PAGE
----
What is the importance of a moment? Is it negligible, fleeting as the time itself? Is it heavy, bearing down on us in succession like tiny time anvils? Do moments hold any importance at all, in an age where you are likely reading this post during a brief lunch break or in transit to somewhere else? Five months ago, we wanted to try tackling some of these questions. We also wanted to capture something beautiful and have some fun. So we spent 48 hours in NYC and made a film.
Today, we're excited to be bringing you our latest creative short, "Still Life." This project began as a speculative spot, but three script revisions, two long-boards, and one high-speed camera later, it had grown into something much more.
When we began conceptualizing "Still Life" back in November of 2013, we knew we wanted to focus on evoking a mood rather than emphasizing plot. This was an unusual practice for us, but having been inspired by some other short films (Sonder and 8,336,615) we decided that this piece would be a great opportunity to hone our ability to use mood with more specific purpose. We knew we wanted to pursue a thoughtful, introspective mood, which meant all we needed was a story to connect our ideas and feeling with the world. We threw around a lot of ideas at this stage, but it was when we started exploring the idea of 'time' that we discovered our muse: her name was Miro.
The Phantom Miro is a high speed camera, capable of shooting up to 1500 frames per second. To put this in perspective, most films are shot at 23.976 frames per second; this meant that even just a few seconds of record time could end up translating to minutes of real time footage. However, shooting at high-speed requires much more light to properly capture image, so we decided to augment the Miro with a set of Canon L Series Primes. For us, this combination proved to be an incredible tool to reveal moments in time that could easily be missed by the naked eye. So with camera in hand, we hit the streets of NYC with 48 hours to film and only the portions involving our intrepid photographer scripted. The rest was the product of adventure.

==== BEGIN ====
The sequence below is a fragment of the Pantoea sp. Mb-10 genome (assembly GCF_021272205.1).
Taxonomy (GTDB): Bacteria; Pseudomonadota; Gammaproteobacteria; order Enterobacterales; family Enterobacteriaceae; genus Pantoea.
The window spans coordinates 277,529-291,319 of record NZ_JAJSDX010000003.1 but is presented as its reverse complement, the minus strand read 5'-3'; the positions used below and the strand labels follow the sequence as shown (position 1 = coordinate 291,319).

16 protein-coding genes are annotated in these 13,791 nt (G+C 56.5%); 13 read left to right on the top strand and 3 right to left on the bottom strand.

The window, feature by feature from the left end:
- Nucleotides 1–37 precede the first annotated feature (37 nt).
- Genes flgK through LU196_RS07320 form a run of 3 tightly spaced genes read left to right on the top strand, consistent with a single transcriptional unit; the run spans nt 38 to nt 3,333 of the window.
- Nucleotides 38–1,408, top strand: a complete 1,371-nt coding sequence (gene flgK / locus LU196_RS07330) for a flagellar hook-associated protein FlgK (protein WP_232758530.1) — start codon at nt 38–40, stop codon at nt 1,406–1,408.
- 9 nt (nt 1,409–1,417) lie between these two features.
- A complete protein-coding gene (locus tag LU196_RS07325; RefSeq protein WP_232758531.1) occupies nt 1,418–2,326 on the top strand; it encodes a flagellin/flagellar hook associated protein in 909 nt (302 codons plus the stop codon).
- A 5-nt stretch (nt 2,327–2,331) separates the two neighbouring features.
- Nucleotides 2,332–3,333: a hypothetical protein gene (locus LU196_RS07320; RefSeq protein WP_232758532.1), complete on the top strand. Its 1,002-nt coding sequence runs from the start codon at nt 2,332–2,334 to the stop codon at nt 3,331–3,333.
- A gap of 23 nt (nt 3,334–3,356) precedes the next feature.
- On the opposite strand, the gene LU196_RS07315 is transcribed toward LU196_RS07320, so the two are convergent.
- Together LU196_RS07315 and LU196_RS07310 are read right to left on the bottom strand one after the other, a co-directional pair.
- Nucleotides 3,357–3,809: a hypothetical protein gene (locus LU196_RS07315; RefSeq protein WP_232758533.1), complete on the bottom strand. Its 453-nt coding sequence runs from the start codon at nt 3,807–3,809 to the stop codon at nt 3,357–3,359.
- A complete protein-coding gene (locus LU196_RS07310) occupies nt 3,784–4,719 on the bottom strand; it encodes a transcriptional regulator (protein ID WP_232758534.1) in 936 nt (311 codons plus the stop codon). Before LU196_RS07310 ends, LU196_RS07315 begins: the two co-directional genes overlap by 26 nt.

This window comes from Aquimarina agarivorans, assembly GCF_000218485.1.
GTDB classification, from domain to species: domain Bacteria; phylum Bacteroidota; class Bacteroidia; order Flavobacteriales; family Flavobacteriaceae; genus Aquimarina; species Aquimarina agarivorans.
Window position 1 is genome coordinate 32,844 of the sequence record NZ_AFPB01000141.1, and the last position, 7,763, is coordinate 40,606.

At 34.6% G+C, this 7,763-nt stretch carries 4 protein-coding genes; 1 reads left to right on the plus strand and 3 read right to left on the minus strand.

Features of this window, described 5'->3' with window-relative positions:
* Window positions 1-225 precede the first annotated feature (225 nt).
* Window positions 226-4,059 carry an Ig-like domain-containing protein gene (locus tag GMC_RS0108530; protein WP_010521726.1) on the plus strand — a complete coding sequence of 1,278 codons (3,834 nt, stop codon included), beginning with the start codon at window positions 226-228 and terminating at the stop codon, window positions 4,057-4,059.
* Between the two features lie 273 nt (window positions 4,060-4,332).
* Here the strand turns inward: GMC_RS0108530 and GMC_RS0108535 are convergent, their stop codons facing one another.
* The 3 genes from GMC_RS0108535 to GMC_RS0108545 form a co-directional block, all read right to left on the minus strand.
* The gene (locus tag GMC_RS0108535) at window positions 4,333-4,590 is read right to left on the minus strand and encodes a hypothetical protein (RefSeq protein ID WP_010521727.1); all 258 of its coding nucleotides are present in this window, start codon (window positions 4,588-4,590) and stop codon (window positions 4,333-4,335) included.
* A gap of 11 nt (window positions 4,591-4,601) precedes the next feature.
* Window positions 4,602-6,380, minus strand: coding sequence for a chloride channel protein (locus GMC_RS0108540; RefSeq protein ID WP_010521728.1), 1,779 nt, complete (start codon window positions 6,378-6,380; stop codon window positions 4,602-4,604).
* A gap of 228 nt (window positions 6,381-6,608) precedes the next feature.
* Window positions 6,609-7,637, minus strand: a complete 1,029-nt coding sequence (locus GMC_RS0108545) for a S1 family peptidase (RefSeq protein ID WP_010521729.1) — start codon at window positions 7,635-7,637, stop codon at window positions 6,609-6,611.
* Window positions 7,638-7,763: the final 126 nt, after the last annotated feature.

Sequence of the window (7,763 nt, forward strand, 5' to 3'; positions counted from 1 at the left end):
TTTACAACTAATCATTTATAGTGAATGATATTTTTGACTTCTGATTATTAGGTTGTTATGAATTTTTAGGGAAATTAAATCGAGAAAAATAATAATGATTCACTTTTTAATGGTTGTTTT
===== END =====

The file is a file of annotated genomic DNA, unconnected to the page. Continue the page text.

We wanted to shoot with as minimal crew as possible, even forgoing a lot of helpful equipment, because the less obvious a crew is, the more candid our footage can be. This resulted in some creative rigging and memorable experiences.
For instance the shot of a long-boarder dragging his hand along NY gravel required 17 takes, an improvised long-board dolly, and a few seconds of held breath in the middle of a busy city intersection (not to be attempted without adult supervision, express blessing of the gods, or a producer with an encyclopedic knowledge of insurance policies).
Similarly, the lovely couple kissing in the sunrise required us to shoot from the passenger seat of a car as it whipped around a cul-de-sac (with only four seconds of rolling time per shot, our driver had to be extra fast). This didn't prove too difficult, except that without a system for cuing up the shot precisely, we had to make due with Charles leaning out a window yelling "Now KISS!" at around 6:30am in the morning. A nearby doorman watched us do this for a plentiful number of takes, somehow with a simultaneous expression of indifference and disapproval. But, when we finally got the shot and cheers poured from open car windows, even the doorman cracked a smile. He doesn't know I saw, but I'm glad I did.
So, "Still Life" took us from Boston to NYC. Next it's traveling to the west coast, premiering for the first time on the big screen at this year's NFFTY festival during the Vitamin Water "Hustle" segment. But until then, we are so excited to be bringing it to you now, and would love to hear if you have any questions or thoughts about the piece! Feel free to start talking in the comments below, on our Facebook page, or shoot us an email. Regardless, we hope you are able to find something beautiful for yourself in "Still Life." Even more, we hope you find some way to be held by moments yourself.